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Issue number nine




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Three Short Plays by Brian E. Turner

Get On With the Play


X:   An actor

Y:   Another actor

FRANCISCO:   A waiter


A restaurant. The actors seated at a table, Francisco in attendance.

X:    I'd like a Scotch.

Y:    A G and T for me.

X:    And a plate of Turkish Delight.

FRANCISCO:    Certainly, Madame and Monsieur.

      (By a magical device a tray appears with the items on it. Francisco places them on the table.)

X:    (Sipping drink.) I say, this is flat ginger ale.

FRANCISCO:    That is of no concern. The audience will never notice.

Y:    (Sipping) This might have a slice of lemon but the drink is only water.

FRANCISCO:    But the audience cannot taste it.

X:    And this plate is empty.

FRANCISCO:     But actors only pretend to eat food when it is placed before them. (Goes)

Y:    What do we do then?

X:    Get on with the play.


Furtive Love


ROGER:   A young man dressed in a gorilla suit. He has taken the head off and placed it on the table.

NEMO:    Captain Nemo. An older man dressed as a super hero.


It is a restaurant. Roger is sitting at a table reading Alice in Wonderland. Captain Nemo enters.

NEMO:    May I join you?

ROGER:    That is a matter which requires some deliberation.

NEMO:    (Sits at table) Take your time.

ROGER:    She's jumped down the rabbit hole.

NEMO:    Who?

ROGER:    Alice.

NEMO:    Yes, I thought she would.

ROGER:    Why don't you join me?

NEMO:     Yes, I'd like that very much.

ROGER:    Fred's the name.

NEMO:    Captain Nemo. (They shake.)

ROGER:    Captain of the Nautilus?

NEMO:    That was a past life. Now I fly through the air and save damsels in distress as they fall out of tall buildings.

ROGER:     I wish I could do that. I can only swing from branch to branch.

NEMO:    Did you say your name was Roger?

ROGER:     No, Chester.

NEMO:     It's got Roger in the programme.

ROGER:    That's just the author's idea. Don't take any notice of him.

NEMO:    OK. Chester then.

ROGER:    No. Bartholemew.

NEMO:     I'd like to order.

ROGER:     You can't.

NEMO:    Why not?

ROGER:    There's no waiter in this play. The author decided to give him a rest.

NEMO:    To hell with the author, I'm hungry.

ROGER:    They don't serve Kryptonite in this restaurant anyway.

NEMO:    I don't want Kryptonite, I want seafood.

ROGER:    What about mushrooms?

NEMO:    In a pinch.

ROGER:    Here, read this, it's got a mushroom in it. (Passes over book.)

NEMO:    (Opening book) This is a hallucinogenic mushroom.

ROGER:    Entirely in keeping with the play.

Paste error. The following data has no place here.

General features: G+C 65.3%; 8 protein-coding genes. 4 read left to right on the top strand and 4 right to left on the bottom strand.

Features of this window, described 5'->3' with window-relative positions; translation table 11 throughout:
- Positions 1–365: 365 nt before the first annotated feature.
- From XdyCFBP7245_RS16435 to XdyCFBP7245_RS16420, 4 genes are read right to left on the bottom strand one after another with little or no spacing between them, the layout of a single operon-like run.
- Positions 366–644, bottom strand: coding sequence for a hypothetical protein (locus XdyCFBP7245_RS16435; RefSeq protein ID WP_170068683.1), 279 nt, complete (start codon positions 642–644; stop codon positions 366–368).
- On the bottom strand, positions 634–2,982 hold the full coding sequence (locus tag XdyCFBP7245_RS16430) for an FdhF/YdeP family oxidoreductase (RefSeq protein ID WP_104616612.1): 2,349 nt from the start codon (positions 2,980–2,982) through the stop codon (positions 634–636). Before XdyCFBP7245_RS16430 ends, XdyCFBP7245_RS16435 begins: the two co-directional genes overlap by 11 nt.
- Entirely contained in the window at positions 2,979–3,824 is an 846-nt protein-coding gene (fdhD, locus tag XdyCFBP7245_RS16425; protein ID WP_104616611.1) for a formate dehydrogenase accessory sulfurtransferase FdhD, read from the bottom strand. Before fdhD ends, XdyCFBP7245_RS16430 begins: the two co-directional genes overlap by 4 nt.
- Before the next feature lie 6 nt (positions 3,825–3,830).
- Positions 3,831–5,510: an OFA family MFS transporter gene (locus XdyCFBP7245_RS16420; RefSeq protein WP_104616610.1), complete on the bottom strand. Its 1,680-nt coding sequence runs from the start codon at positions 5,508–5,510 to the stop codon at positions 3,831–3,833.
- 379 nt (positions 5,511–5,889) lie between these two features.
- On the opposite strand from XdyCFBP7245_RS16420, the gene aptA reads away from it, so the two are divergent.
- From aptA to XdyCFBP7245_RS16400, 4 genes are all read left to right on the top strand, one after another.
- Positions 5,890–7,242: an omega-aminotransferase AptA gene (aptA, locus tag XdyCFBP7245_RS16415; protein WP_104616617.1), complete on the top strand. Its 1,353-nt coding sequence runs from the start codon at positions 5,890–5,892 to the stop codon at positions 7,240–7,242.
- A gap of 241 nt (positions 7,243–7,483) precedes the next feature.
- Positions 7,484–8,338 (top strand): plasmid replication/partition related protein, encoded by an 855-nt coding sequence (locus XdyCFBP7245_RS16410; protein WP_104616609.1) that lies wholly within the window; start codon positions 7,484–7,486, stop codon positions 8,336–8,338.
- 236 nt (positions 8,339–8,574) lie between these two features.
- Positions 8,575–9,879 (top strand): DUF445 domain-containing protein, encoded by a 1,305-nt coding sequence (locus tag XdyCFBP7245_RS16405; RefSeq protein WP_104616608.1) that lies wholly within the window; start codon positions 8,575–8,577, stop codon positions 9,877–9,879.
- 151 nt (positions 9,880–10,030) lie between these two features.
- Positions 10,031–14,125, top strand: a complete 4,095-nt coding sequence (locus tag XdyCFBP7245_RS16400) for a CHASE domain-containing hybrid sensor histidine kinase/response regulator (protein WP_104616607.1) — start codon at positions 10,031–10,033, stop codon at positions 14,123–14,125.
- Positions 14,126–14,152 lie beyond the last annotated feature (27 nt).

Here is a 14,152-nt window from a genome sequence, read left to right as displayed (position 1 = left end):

NEMO:    That's true, Julian.

ROGER:     The problem is neither of us have characters, we don't have a past, I don't even know my own name. It can't be a realistic play.

NEMO:    It doesn't have to be. My name won't change though, Percival.

ROGER:    Why not?

NEMO:    'Nemo' means 'no name'.

ROGER:    He gave you that name so he wouldn't have to think of new names all the time.

NEMO:    Who did?

ROGER:    The author.

NEMO:    True. How many people went to your 21st birthday?

ROGER:    I wasn't alive when I had my 21st birthday.

NEMO:     I find that remarkable.

ROGER:     How many people went to your party then.

NEMO:    My mind is a blank. I don't remember a thing before today.

ROGER:    That's why you're called Nemo. You're not a real person at all.

NEMO:    Neither are you then.

ROGER:    We can still be in a play though. You don't have to have real people for it to be a play. (PAUSE) Do we know each other well?

NEMO:     We've only just met.

ROGER:    I'd like to make love to you.

NEMO:    That's hardly appropriate.

ROGER:    Why not?

NEMO:     I'm a super hero and you're a monkey.

ROGER:     Give me my book back.

NEMO:     No.

ROGER:    Why not?

NEMO:     I want a cup of tea.

ROGER:    Is there a cup of tea in it?

NEMO:     There's a whole tea party.

ROGER:     Take your time.

      (Nemo glances at a page the hands the book back..)

NEMO:     You could change your sex.

ROGER:     Why?

NEMO:     So we could make love.

ROGER:     You'll have to pay for the operation.

NEMO:     That could be arranged.

ROGER:     Not today though.

NEMO:     No. I have a great aunt called Penelope; she's one hundred years old tomorrow.

ROGER:     Did she have a 21st birthday?

NEMO:     She has one every year.

ROGER:     How many people attended?

NEMO:     One.